February 25, 2009

eglin fps-85 radar building

As drawn by artist Leah Beeferman, in a series entitled "Imagining the universe as seen by a building used to track orbital debris" (via things magazine):

leah-beeferman.jpg

This particular drawing is "Dedicated sensoring/how to hear with clarity". The drawings are quite nice, managing to be both delicate and imprecise (a bit like Klee?); the title adds a lift1 of melancholy. Beeferman describes the motivation behind the series:

"The Eglin FPS-85 radar is a building used by NASA to track orbital debris. Rooted to the ground, yet gazing toward the sky, this structure epitomizes the persistence and limitations of human exploration. My latest series of drawings picture the universe seen by the Eglin: a rotating mass of detritus, rocks, dust and information streams. I imagined the Eglin's desire to project itself into this space alongside its radar waves, to experience the clutter first-hand."

For comparison, the building itself:

eglin.jpg

[1] In landscape construction, 'lifts' are a way of describing the process of laying imported or excavated soil in repeated, measured thicknesses (often eighteen inches) in order to arrive at a desired finished grade with even compaction.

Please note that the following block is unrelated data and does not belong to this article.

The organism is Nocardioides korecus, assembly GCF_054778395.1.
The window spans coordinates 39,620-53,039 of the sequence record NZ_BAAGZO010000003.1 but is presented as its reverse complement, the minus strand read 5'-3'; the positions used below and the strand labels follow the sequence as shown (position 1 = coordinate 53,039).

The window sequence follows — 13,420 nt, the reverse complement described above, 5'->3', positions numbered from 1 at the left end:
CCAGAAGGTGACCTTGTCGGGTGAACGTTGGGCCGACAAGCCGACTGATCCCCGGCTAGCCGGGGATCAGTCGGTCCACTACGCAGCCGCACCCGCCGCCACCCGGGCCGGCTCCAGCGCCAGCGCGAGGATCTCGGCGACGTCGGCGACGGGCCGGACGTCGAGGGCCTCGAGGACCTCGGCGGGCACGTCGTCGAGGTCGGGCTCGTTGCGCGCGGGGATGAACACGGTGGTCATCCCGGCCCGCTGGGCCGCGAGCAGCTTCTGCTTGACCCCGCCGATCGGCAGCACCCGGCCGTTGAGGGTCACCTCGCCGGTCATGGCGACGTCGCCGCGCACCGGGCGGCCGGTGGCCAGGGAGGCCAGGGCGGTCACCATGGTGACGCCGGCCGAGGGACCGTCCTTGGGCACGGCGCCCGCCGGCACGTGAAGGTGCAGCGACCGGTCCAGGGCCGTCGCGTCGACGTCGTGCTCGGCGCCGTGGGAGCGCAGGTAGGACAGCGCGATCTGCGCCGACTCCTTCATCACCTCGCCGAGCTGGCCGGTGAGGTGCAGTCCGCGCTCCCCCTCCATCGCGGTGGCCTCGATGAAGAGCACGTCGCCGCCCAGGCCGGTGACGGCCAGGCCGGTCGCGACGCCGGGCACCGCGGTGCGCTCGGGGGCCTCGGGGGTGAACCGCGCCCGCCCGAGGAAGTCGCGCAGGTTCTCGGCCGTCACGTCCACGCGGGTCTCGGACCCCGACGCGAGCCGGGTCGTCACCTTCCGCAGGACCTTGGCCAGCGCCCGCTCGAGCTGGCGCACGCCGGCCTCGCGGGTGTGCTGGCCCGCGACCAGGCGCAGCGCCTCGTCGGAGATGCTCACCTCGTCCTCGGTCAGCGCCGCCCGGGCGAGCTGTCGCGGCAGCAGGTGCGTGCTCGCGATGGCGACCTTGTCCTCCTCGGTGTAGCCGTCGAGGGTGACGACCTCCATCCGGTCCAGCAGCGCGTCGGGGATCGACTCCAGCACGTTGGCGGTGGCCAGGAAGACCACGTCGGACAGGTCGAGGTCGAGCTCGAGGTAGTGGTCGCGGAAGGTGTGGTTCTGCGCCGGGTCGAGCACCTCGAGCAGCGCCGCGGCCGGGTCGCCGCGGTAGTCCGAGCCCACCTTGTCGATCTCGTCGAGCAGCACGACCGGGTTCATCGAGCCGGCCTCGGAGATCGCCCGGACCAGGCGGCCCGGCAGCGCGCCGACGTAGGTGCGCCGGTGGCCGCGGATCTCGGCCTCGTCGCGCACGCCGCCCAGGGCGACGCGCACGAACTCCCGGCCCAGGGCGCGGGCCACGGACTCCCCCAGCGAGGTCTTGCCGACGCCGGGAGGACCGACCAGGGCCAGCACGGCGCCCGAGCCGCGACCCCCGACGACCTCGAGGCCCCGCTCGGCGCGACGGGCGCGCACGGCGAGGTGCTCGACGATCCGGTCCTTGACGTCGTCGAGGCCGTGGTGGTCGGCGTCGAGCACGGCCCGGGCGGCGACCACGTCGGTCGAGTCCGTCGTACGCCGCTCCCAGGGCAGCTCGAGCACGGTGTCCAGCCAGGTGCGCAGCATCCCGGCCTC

Posted by eatingbark at February 25, 2009 12:44 PM
Comments

Brings back the memories when I worked there - on the 5th floor in "SP" - Signal Processing.

Posted by: Jay Bullington at February 1, 2010 7:01 PM

You know nothing of the FPS-85 Radar system. I have been an on site mechanic for over 16 years. We serve a higher calling than you can ever conceive. Our personnel have done more for the Space Track Mission than you can ever believe. 20K objects a day pass through our scans. Leave your philosphy at home. We are the true warriors of the USAF Space Command

Posted by: Eglin Wage Slave at May 6, 2010 10:19 PM

I personaly selected and tracked manually, using the delay on a tectrronoc scope, the first object ever tracted on the rebuilt fps-85 in the late summer of 1967.

Posted by: zim at July 31, 2012 12:19 AM
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